The MAKER Grant is an annual award opportunity for Chicago-based contemporary visual artists who demonstrate a commitment to a sustainable artistic practice and career development.
Specifically, the grant recognizes that Chicago is home to a unique and thriving ecology of engaged and socially-conscious makers, who often work outside of traditional forms or without commercial support. MAKER grant, therefore, endeavors to honor these artists whose work actively engages with social and/or environmental issues—with an eye towards using the strategies, beauty, and meaning of art-making for positive change.
MAKER Grant’s unrestricted $3000 and $1000 annual grants are intended to recognize two exceptional artists working in this way, and support the advancement of their artistic careers.
This grant is funded by a portion of proceeds from the Chicago Artists Coalition’s annual Starving Artist fundraiser and a matching contribution from OtherPeoplesPixels. MAKER Grant recognizes both the CAC’s and OPP’s mutual commitments to supporting local artists’ practices and professional development.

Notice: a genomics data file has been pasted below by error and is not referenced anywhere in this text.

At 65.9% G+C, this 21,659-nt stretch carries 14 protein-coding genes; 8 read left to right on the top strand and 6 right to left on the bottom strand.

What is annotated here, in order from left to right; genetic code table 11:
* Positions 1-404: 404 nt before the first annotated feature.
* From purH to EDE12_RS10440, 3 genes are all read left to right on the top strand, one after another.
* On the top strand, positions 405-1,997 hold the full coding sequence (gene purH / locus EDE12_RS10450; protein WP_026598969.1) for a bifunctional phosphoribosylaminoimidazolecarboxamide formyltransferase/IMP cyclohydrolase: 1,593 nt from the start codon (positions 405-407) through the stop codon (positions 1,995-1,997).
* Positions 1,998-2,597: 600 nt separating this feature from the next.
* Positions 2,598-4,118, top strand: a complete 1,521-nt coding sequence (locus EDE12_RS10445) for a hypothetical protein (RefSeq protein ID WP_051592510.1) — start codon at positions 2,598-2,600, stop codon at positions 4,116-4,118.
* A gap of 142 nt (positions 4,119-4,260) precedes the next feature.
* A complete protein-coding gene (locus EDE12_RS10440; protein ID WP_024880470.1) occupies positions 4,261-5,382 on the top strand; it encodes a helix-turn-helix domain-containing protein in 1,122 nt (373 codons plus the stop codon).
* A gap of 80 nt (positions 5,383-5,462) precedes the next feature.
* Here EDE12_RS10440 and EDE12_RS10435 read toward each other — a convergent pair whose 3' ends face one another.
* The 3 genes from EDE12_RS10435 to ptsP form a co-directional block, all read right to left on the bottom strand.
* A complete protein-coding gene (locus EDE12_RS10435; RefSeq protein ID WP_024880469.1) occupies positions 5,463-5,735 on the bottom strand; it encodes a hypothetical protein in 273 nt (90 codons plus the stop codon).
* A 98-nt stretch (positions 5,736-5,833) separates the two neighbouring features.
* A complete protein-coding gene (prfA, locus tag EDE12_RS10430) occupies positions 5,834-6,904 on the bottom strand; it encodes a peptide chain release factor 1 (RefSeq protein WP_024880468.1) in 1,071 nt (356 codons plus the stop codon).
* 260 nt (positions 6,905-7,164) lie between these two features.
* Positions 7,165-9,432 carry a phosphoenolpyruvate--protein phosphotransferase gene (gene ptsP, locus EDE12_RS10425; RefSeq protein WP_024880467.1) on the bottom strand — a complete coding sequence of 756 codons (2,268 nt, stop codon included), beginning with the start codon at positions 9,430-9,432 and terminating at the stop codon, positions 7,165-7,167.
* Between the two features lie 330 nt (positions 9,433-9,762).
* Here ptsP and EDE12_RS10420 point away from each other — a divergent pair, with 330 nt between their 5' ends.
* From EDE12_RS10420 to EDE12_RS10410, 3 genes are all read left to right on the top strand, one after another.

OtherPeoplesPixels is a portfolio website service designed for artists by artists—and is dedicated to helping artists and cultural makers share their creative work with the world. Founded in 2005, OPP has remained an independently run, triple-bottom line company, and continues to support arts, environmental & social justice initiatives through The OtherPeoplesPixels Fund and initiatives like the MAKER Grant.
- 2016 MAKER Grant: Damon Locks ($3,000), Seeds InService: Melissa Potter & Maggie Puckett ($1,000)
- 2015 MAKER Grant: Jeremiah Hulsebos-Spofford ($3,000), Samantha Hill ($1,000)
- 2014 MAKER Grant: John Preus ($3,000), Maria Gaspar ($1,000)
- 2013 MAKER Grant: Mary Patten ($3,000), David Leggett ($600)
In addition to financial support, Maker Grant awardees receive:
- Published interviews and promotion through CAC and OPP communications, including a feature on CAR-Chicago Artists Resource & the OPP blog.
- A one-year CAC artist membership.
- ‘Lifetime’ OPP portfolio exceptional services.
- Two tickets to attend CAC’s Starving Artist fundraiser on Thursday, April 14, 2016. Winners will be recognized at the event.
WHO SHOULD APPLY
In 2016, this grant is open to visual artists who meet the following criteria:
- Artists whose work actively engages with social and/or environmental issues, with an eye towards positive change.